Since 1953, one thing has remained constant for the Boston Red Sox baseball team — its role as champion for the Jimmy Fund.
The roots of this allegiance extend back to the founding of the Jimmy Fund in 1948, when members of another Boston baseball franchise, the Boston Braves, participated in the national radio broadcast that launched the charity.
For the next few years after the broadcast, Braves owner Lou Perini kept the team involved through player appearances and radio appeals during games. The dollars they raised helped pay for the 1952 completion of the state-of-the-art Jimmy Fund Building for research and patient care.
But by 1953, Perini had decided to move the team to Milwaukee due to declining game attendance. Before leaving, Perini made sure the Jimmy Fund was in good hands — he asked Red Sox owner Tom Yawkey to continue the Braves' work with the charity.
On April 10, 1953, Yawkey announced that his team would adopt the Jimmy Fund as its official charity and continue the tradition started by the Braves. The two ball clubs celebrated the occasion by playing a benefit exhibition game for the Jimmy Fund the next day.
Although Sox legend Ted Williams had already been deeply involved with the charity for several years, the announcement marked the official beginning of perhaps the most unique, long-standing, and visible relationship with a charity in the history of professional sports.
Loading the Bases
In 1953, fans "voted" for their favorite players by dropping their contribution to the Jimmy Fund in one of the slots of the Jimmy Fund Contribution Ball.
Spreading the Jimmy Fund cause quickly became a crusade of Yawkey's. A Dana-Farber Trustee for nearly 25 years, Yawkey constantly encouraged players to visit the children at the Jimmy Fund Clinic and to attend numerous fundraising events, from celebrity roasts and sport nights to golf tournaments and check presentations.
"In adopting the Jimmy Fund as the Red Sox' charity, Mr. Yawkey adopted generations of children with cancer," said the late Ken Coleman, veteran sportscaster and Jimmy Fund devotee. The longtime "Voice of the Red Sox" also served as the Jimmy Fund's executive director from 1978 to 1984. "He went to bat for the youngsters in more ways than one."
And the players followed Yawkey's lead. In addition to Williams' unwavering support of the Jimmy Fund throughout his extraordinary baseball career, many other Sox — among them Johnny Pesky, Bobby Doerr, and Dom DiMaggio — stepped up to the plate for the Jimmy Fund during the early years of the partnership.
The team also showed its support in other visible ways. Although Yawkey had banned advertising from Fenway Park in the 1950s, he made an exception for the Jimmy Fund for 30 years. For more than 50 years, the massive Jimmy Fund sign that was perched on the right field roof above the club's retired numbers was the only billboard in the stadium. He also made sure the Jimmy Fund was part of every Red Sox broadcast.
"The Red Sox's giving so freely of airtime was so very important," says Mike Andrews, the former Red Sox second baseman who went on to be chairman of the Jimmy Fund. "Those game announcements prompted fans to send in contributions and sponsor dances, pancake breakfasts, and hundreds of other fundraising efforts. And things just snowballed from there."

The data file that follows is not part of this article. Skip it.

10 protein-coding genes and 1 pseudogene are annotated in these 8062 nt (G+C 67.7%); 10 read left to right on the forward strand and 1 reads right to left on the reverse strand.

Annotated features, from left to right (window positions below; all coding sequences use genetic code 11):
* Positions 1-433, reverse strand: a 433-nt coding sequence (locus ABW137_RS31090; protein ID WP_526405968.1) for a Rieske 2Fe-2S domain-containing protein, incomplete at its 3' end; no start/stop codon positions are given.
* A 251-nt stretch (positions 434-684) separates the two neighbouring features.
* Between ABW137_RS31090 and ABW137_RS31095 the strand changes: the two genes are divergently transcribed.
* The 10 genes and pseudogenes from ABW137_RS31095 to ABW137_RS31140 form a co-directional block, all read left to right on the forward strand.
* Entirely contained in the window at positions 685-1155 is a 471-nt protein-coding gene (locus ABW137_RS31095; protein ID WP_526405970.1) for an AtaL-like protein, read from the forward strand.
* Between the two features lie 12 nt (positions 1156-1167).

Red Sox Hall of Famer Carl Yastrzemski followed in Ted Williams' footsteps in more than one way after the Splendid Splinter retired in 1961.
It was Yaz who suggested one of the most memorable gestures by the team. In an unrivaled show of support for the Jimmy Fund, the 1967 Impossible Dream Team voted to give a full share of its winnings from the World Series (about $5,000) to "Jimmy."
Home Runs on the Field and at Dana-Farber
The Yawkeys' commitment to the Jimmy Fund over the years made the charity a household name and, more importantly, helped Dana-Farber make unprecedented strides in cancer research and care.
When the Jimmy Fund/Red Sox partnership started in the 1950s, few cancer treatment options were available and most patients with the disease did not survive. Today, with the use of chemotherapy, radiation, vaccines, targeted drugs, and other therapies, half of all patients do. Indeed, these therapies have led to cure rates nearing 90 percent for some forms of childhood cancer and dramatic drops in death rates for a range of common adult cancers, including colorectal, breast, prostate, and lung cancer.
The Yawkey era came to an end with the sale of the team in early 2002, and the Red Sox's decades-strong partnership with the Jimmy Fund was embraced by the team's current ownership group, led by John Henry, Tom Werner, and Larry Lucchino. In 2003, the trio launched a year-long 50th Anniversary celebration featuring a radiothon that raised more than $1 million and a host of other events.
In 2013, the Boston Red Sox and the Jimmy Fund celebrated the 60th anniversary of their historic partnership throughout the baseball season. A very lucky year indeed that culminated in a World Series Championship.
Today the Red Sox commitment to the Jimmy Fund remains in full swing. In the words of Lucchino, team president and CEO, as well as a former patient at Dana-Farber: "The Red Sox are part of the fabric of this city and the Jimmy Fund is an inseparable part of the Red Sox."